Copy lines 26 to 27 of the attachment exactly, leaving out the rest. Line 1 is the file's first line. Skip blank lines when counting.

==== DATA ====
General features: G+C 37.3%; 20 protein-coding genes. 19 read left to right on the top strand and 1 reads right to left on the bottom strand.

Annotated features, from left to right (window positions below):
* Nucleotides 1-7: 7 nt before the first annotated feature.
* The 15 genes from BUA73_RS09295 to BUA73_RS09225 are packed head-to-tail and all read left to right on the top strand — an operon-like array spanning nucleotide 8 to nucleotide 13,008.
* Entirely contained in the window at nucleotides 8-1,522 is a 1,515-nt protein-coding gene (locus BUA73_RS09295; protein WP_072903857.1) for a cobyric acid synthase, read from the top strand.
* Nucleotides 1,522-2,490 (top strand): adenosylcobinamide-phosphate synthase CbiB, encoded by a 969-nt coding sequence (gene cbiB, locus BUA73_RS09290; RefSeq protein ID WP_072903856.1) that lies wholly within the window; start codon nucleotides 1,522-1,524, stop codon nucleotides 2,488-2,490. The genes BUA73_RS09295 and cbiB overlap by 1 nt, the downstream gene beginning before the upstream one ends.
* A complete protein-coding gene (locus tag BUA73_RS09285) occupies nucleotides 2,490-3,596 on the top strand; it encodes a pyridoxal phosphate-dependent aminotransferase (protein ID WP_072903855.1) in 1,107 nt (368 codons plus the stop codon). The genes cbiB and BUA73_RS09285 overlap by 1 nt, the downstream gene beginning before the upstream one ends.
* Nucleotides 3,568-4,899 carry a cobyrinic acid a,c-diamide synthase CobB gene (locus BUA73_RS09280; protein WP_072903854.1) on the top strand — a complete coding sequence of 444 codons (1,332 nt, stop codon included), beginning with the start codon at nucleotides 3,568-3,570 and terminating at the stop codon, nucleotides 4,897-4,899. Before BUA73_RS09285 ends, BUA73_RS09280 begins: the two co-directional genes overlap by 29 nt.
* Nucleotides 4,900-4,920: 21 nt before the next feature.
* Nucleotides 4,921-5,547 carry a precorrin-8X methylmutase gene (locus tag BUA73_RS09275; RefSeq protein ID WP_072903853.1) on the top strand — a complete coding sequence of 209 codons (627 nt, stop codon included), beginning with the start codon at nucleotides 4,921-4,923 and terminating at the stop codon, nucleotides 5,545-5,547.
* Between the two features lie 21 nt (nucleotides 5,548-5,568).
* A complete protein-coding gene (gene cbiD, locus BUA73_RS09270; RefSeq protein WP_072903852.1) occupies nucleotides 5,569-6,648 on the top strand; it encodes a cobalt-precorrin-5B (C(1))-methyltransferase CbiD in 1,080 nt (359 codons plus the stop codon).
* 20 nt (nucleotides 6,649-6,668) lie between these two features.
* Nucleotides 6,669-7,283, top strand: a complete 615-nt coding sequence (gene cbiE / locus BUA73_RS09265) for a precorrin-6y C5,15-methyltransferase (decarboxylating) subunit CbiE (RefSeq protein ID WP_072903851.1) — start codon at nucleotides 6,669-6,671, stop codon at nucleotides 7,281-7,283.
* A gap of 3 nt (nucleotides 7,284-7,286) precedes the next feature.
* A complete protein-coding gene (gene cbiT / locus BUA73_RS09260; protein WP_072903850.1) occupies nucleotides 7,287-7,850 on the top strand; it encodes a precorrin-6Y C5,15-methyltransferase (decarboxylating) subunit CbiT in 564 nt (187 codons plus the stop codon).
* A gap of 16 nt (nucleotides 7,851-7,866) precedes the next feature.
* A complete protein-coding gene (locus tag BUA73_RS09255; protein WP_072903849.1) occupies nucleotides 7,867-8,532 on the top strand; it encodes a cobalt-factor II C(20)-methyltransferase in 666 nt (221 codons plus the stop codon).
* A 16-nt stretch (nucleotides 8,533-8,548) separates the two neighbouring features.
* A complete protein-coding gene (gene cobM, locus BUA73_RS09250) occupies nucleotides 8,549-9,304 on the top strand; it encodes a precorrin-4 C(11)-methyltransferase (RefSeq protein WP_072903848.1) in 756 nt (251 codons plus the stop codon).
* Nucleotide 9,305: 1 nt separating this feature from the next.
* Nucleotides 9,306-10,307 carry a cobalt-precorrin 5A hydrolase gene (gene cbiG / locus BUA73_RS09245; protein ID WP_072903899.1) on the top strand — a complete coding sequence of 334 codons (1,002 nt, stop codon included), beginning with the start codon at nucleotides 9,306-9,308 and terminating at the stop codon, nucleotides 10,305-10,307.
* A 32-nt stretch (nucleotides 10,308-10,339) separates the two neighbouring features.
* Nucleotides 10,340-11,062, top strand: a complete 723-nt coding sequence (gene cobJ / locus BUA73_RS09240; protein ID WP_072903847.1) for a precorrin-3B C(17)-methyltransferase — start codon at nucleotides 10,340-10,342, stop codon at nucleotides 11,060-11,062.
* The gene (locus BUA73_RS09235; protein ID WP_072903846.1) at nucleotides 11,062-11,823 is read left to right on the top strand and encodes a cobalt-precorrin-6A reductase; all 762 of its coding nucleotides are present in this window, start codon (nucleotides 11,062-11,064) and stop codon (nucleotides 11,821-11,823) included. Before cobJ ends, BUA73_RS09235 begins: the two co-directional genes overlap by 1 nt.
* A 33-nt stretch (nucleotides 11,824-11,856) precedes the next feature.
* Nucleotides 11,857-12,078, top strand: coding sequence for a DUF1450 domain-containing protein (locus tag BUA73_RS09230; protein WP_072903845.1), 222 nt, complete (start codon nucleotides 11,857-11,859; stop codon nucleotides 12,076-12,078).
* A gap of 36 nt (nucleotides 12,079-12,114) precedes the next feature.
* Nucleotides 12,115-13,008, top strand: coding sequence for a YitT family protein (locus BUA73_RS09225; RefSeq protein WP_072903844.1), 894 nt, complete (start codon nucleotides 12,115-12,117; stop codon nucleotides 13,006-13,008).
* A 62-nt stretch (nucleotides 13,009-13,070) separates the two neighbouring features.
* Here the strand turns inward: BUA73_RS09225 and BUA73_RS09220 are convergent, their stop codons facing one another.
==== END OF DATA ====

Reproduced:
* A 33-nt stretch (nucleotides 11,824-11,856) precedes the next feature.
* Nucleotides 11,857-12,078, top strand: coding sequence for a DUF1450 domain-containing protein (locus tag BUA73_RS09230; protein WP_072903845.1), 222 nt, complete (start codon nucleotides 11,857-11,859; stop codon nucleotides 12,076-12,078).